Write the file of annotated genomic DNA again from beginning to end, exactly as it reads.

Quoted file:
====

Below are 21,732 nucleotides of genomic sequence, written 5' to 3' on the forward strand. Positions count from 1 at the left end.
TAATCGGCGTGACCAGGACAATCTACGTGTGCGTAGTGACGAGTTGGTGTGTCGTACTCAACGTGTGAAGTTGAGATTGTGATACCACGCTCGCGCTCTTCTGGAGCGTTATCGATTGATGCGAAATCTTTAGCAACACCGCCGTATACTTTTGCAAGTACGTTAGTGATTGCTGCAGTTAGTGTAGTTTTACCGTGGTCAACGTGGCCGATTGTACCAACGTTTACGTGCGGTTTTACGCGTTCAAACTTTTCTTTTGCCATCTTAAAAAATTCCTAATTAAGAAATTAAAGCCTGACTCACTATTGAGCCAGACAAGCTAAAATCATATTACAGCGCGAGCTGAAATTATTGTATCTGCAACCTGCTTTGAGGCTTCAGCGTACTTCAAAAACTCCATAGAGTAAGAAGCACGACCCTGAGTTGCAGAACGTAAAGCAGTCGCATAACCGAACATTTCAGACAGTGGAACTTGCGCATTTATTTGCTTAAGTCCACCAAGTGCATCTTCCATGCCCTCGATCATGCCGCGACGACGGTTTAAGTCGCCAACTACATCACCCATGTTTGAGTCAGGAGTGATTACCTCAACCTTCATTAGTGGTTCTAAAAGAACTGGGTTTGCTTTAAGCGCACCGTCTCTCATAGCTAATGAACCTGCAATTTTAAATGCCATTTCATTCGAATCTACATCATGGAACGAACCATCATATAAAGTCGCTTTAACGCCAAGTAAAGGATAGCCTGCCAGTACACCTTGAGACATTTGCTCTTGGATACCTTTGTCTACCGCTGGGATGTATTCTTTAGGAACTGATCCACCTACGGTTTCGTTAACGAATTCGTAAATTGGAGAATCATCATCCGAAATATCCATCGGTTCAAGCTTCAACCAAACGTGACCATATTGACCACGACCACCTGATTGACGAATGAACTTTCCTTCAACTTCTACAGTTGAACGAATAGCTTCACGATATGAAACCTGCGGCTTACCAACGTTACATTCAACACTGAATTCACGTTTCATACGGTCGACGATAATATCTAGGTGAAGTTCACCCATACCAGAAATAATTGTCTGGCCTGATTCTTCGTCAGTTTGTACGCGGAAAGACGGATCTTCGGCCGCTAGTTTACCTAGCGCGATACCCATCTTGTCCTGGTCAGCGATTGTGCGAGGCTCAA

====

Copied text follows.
Below are 21,732 nucleotides of genomic sequence, written 5' to 3' on the forward strand. Positions count from 1 at the left end.
TAATCGGCGTGACCAGGACAATCTACGTGTGCGTAGTGACGAGTTGGTGTGTCGTACTCAACGTGTGAAGTTGAGATTGTGATACCACGCTCGCGCTCTTCTGGAGCGTTATCGATTGATGCGAAATCTTTAGCAACACCGCCGTATACTTTTGCAAGTACGTTAGTGATTGCTGCAGTTAGTGTAGTTTTACCGTGGTCAACGTGGCCGATTGTACCAACGTTTACGTGCGGTTTTACGCGTTCAAACTTTTCTTTTGCCATCTTAAAAAATTCCTAATTAAGAAATTAAAGCCTGACTCACTATTGAGCCAGACAAGCTAAAATCATATTACAGCGCGAGCTGAAATTATTGTATCTGCAACCTGCTTTGAGGCTTCAGCGTACTTCAAAAACTCCATAGAGTAAGAAGCACGACCCTGAGTTGCAGAACGTAAAGCAGTCGCATAACCGAACATTTCAGACAGTGGAACTTGCGCATTTATTTGCTTAAGTCCACCAAGTGCATCTTCCATGCCCTCGATCATGCCGCGACGACGGTTTAAGTCGCCAACTACATCACCCATGTTTGAGTCAGGAGTGATTACCTCAACCTTCATTAGTGGTTCTAAAAGAACTGGGTTTGCTTTAAGCGCACCGTCTCTCATAGCTAATGAACCTGCAATTTTAAATGCCATTTCATTCGAATCTACATCATGGAACGAACCATCATATAAAGTCGCTTTAACGCCAAGTAAAGGATAGCCTGCCAGTACACCTTGAGACATTTGCTCTTGGATACCTTTGTCTACCGCTGGGATGTATTCTTTAGGAACTGATCCACCTACGGTTTCGTTAACGAATTCGTAAATTGGAGAATCATCATCCGAAATATCCATCGGTTCAAGCTTCAACCAAACGTGACCATATTGACCACGACCACCTGATTGACGAATGAACTTTCCTTCAACTTCTACAGTTGAACGAATAGCTTCACGATATGAAACCTGCGGCTTACCAACGTTACATTCAACACTGAATTCACGTTTCATACGGTCGACGATAATATCTAGGTGAAGTTCACCCATACCAGAAATAATTGTCTGGCCTGATTCTTCGTCAGTTTGTACGCGGAAAGACGGATCTTCGGCCGCTAGTTTACCTAGCGCGATACCCATCTTGTCCTGGTCAGCGATTGTGCGAGGCTCAA